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Tuesday, August 28, 2012

Study: Right Twists Facts

Even though he backtracked like the Road Runner in reverse, people are still reflecting on the "science" behind Rep. Todd Akin's stunning assertion that women's bodies are able to ward off pregnancy from a rape.  Of course, there is absolutely nothing to support that assertion, but there are segments of the right wing that actually believe it and report it as fact.  It gets repeated often enough, and before you know, it takes on what Stephen Colbert calls, "truthiness".

Does this happen a lot?  Oh, indeed.  And this is the subject of a new scientific study by psychologists Brittany Liu and Peter Ditto of the University of California-Irvine, published in the journal Social Psychological and Personality Science.

The PDF is here, but Chris Mooney summarizes:

In their study, Liu and Ditto asked over 1,500 people about their moral and factual views on four highly divisive political issues. Two of them — the death penalty and the forceful interrogation of terrorists using techniques like waterboarding — are ones where liberals tend to think the act in question is morally unacceptable even if it actually yields benefits (for instance, deterring crime, or providing intelligence that can help prevent further terrorist strikes). The other two — providing information about condoms in the context of sex education, and embryonic stem cell research — are ones where conservatives tend to think the act in question is unacceptable even if it yields benefits (helping to prevent unwanted pregnancies, leading to cures for devastating diseases).

In the experiment, the subjects were first asked about their absolute moral beliefs: For instance, is the death penalty wrong even if it deters others from committing crimes? But they were also asked about various factual aspects of each topic: Does the death penalty deter crime? Do condoms work to prevent pregnancy? Doesembryonic stem cell research hold medical promise? And so on.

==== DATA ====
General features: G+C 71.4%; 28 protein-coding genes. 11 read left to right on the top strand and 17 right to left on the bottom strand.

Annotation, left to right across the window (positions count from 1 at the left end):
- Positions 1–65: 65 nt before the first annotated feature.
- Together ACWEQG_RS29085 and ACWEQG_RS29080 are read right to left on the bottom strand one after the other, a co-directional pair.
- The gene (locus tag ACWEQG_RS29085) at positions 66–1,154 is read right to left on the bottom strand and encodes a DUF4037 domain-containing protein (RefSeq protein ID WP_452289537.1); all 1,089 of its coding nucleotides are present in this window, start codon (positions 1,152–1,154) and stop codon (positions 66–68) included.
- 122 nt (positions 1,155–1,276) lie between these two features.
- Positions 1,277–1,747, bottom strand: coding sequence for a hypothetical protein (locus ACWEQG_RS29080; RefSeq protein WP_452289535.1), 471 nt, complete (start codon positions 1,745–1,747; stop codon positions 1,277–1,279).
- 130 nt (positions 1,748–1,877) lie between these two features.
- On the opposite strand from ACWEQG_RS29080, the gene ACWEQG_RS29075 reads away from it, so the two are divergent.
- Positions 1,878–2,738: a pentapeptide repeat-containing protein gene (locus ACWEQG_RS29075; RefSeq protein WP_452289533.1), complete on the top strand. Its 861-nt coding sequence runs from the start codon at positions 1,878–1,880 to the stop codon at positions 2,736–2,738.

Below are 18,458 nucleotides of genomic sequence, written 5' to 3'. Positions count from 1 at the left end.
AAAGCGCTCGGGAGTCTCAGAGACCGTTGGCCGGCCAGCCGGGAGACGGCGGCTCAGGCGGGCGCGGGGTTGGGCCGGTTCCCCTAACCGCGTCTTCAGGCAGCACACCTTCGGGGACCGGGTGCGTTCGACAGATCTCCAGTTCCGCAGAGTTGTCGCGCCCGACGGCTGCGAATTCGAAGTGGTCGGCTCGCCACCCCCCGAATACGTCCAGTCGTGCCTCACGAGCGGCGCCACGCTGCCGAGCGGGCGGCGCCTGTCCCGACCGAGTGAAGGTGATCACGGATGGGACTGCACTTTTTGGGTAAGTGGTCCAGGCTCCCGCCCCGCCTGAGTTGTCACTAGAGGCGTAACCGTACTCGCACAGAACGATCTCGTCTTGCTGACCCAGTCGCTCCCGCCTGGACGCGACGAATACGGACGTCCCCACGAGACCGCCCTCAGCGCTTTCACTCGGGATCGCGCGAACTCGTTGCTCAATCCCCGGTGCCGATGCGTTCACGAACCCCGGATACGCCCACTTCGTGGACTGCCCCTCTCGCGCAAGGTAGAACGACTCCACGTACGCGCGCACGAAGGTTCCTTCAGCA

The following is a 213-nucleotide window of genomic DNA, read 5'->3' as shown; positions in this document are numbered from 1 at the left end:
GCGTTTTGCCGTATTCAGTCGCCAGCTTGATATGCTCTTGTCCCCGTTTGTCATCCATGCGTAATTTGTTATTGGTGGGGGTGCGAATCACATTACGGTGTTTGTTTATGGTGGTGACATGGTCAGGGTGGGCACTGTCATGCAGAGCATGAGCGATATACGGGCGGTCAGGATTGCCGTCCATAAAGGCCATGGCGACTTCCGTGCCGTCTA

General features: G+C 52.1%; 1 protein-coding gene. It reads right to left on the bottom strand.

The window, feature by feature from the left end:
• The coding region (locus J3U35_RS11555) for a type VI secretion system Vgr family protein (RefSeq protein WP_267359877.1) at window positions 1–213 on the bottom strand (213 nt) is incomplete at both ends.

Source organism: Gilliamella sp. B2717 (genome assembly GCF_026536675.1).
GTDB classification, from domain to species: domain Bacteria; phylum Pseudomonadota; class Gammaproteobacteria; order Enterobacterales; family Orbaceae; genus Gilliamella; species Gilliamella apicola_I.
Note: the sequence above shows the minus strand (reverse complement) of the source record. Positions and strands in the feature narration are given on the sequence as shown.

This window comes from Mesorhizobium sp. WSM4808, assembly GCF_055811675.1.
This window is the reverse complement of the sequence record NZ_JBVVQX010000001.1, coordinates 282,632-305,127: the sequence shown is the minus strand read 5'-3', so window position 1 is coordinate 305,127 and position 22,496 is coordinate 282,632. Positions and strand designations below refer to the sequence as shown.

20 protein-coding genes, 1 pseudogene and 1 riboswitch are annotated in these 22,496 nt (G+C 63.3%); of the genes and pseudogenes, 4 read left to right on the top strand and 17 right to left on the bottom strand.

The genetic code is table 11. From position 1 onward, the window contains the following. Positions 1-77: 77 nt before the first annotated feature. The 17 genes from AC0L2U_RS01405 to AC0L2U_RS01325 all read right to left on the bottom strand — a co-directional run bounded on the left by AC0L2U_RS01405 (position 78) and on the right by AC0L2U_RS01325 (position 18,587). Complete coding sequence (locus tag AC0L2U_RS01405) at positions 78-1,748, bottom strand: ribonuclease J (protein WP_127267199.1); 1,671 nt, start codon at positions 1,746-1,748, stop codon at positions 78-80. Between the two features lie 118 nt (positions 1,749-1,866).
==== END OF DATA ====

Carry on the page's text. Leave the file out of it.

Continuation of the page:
If you believe some act is absolutely wrong, period, you shouldn’t actually care about its costs and benefits. Those should be irrelevant to your moral judgment. Yet in analyzing the data, Liu and Ditto found a strong correlation, across all of the issues, between believing something is morally wrong in all case — such as the death penalty — and also believing that it has low benefits (e.g., doesn’t deter crime) or high costs (lots of innocent people getting executed). In other words, liberals and conservatives alike shaded their assessment of the facts so as to align them with their moral convictions — establishing what Liu and Ditto call a “moral coherence” between their ethical and factual views. Neither side was innocent when it came to confusing “is” and “ought” (as moral philosophers might put it).

However, not everyone was equally susceptible to this behavior. Rather, the researchers found three risk factors, so to speak, that seem to worsen the standard human penchant for contorting the facts to one’s moral views. Two of those were pretty unsurprising: Having a strong moral view about a topic makes one’s inclination toward “moral coherence” worse, as does knowing a lot about the subject (across studies, knowledge simply seems to make us better at maintaining and defending what we already believe). But the third risk factor is likely to prove quite controversial: political conservatism.

In the study, Liu and Ditto report, conservatives tilted their views of the facts to favor their moral convictions more than liberals did, on every single issue. And that was true whether it was a topic that liberals oppose (the death penalty) or that conservatives oppose (embryonic stem cell research). “Conservatives are doing this to a larger degree across four different issues,” Liu explained in an interview. “Including two that are leaning to the liberal side, not the conservative side.”

In other words, everybody experience a little discomfort when the facts do not align with their worldview, but conservatives much more so.  And whereas liberals are more inclined to live with this discomfort, conservatives are much more likely to reconcile the conflict by, well, skewing the facts inside their head.

Hence, they leave the reality-based community.

RELATED: Not only that, they just don't give a damn:

“Our most effective ad is our welfare ad,” a top television advertising strategist for Romney, Ashley O’Connor, said at a forum Tuesday hosted by ABCNews and Yahoo! News. “It’s new information.”...
The Washington Post’s “Fact Checker” awarded Romney’s ad “four Pinocchios,” a measure Romney pollster Neil Newhouse dismissed.
“Fact checkers come to this with their own sets of thoughts and beliefs, and we’re not going to let our campaign be dictated by fact checkers,” he said.

 

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